It is this beauty, however, that Harrison will not take for granted. The fragmented bodies or organs that Harrison views as receptors of and for corporate values clearly marks for us our addiction to designed consumerism. Our bodies, our selves are no longer whole without the co-dependency of product we are led to ingest. In Harrison's Coca Cola, the Coca Cola brand name fixes comfortably atop a woman's reproductive system, marking it the perfect purveyor of consumer efficiency: a deftly illustrated how-to page of corporate symbiosis that no longer gives birth to soul but to commodity. There amongst the design, Harrison suggests that our desire to consume has matched if not replaced our desire to reproduce. Quicker than we can gleam a Wal-Mart, Chanel, or Disneyland sign across a television screen or billboard our beauty is defiled. We become like Harrison's Exxon, an erotic visual frontispiece of bodily juices literally spilt out into an ocean that only more consumerism can clean up, while any remaining human essence is outlasted on an exquisitely placed company sign. Harrison is right to quote Bush here, "America is addicted to oil," and our bodies, however fragmented, are all the more comfortable for it.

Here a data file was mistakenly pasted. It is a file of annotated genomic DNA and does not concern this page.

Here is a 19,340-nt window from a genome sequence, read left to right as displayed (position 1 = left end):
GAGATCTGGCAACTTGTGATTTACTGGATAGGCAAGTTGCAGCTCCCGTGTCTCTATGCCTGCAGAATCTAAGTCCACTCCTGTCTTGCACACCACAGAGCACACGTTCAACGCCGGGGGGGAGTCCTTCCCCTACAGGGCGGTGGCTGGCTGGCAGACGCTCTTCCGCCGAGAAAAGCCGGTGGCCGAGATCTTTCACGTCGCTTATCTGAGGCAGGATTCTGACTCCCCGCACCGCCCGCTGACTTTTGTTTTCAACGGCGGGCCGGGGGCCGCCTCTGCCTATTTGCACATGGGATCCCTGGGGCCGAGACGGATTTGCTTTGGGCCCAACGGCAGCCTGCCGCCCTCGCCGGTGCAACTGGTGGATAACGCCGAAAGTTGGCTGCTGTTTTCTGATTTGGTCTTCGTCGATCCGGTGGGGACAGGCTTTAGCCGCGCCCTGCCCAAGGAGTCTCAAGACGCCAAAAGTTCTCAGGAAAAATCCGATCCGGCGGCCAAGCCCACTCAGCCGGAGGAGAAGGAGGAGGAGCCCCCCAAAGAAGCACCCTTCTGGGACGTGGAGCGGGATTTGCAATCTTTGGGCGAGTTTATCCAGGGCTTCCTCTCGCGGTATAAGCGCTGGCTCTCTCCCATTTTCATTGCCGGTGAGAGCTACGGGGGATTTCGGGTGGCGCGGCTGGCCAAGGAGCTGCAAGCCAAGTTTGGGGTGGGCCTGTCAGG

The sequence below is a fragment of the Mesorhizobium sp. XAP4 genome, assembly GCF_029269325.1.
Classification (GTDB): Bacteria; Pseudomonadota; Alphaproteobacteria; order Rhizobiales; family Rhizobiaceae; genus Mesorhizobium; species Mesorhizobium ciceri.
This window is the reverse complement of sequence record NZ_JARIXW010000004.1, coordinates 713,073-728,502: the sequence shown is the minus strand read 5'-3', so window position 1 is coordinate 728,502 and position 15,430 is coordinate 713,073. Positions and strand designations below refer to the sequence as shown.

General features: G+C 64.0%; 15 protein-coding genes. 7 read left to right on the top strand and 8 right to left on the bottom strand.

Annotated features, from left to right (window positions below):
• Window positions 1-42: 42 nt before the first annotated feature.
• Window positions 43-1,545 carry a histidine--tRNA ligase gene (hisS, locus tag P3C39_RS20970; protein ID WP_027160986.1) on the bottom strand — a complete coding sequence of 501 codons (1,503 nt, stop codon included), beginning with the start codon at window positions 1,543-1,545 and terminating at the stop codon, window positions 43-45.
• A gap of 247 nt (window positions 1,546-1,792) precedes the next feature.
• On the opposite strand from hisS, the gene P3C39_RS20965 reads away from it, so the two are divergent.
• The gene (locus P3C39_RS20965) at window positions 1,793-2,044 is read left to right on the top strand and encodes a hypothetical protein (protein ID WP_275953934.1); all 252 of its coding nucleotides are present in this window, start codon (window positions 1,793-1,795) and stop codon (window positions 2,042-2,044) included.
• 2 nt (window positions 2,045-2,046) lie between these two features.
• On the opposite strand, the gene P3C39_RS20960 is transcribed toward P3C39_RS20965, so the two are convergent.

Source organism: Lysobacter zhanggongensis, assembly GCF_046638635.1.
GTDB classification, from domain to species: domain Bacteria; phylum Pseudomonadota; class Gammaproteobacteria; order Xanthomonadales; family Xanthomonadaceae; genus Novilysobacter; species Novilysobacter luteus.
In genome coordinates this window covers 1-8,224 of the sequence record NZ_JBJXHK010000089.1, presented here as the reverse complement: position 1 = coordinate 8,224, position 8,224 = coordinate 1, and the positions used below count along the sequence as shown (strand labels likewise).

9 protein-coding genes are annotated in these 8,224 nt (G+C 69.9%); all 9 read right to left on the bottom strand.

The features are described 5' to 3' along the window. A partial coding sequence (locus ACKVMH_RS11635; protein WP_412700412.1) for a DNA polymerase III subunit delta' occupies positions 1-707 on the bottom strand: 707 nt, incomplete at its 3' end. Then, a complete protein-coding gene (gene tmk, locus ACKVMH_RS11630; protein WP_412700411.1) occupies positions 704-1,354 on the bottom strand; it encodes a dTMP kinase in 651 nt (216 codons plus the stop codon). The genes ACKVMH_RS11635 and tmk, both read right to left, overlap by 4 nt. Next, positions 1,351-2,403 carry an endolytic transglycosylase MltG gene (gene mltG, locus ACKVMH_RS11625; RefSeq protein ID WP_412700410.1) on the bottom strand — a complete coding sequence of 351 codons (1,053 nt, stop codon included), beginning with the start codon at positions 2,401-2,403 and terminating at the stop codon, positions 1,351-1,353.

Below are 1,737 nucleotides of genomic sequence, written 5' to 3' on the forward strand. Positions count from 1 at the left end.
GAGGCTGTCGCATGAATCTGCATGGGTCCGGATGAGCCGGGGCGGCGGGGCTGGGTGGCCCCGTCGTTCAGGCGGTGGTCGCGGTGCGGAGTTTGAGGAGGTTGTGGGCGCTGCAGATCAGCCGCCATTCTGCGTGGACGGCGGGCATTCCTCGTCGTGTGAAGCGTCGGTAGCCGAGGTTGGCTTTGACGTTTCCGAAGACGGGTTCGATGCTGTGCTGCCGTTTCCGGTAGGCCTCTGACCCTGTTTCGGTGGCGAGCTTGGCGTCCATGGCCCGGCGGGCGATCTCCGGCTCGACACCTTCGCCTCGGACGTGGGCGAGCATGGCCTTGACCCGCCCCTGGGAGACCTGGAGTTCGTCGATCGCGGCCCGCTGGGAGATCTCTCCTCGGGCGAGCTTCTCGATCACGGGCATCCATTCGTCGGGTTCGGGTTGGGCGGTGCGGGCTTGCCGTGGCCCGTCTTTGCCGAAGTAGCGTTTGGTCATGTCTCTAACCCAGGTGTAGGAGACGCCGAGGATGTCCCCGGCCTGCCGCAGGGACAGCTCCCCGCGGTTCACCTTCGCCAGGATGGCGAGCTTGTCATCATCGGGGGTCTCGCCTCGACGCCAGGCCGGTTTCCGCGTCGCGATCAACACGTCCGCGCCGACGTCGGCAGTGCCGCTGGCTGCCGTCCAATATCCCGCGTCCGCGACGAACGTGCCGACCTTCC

Bush's words, however, do not go unscathed. Across the gallery Val Echavarria is clearly resigned to the weightlessness of such words. Designed in carefully created 6 x 6" boxes, Echavarria structures thirteen curios or shadow boxes that strain, strive for, or ridicule any last remaining vestiges of clear communication. In her Lip Service, Echavarria reverberates Harrison's addicted dilemma. Language rather than the body, however, is the defiled signifier and the iconic finger-waving talking head in Lip Service becomes the more Republican under the trampling of words by Echavarria's geometric yet abundant horde of elephants.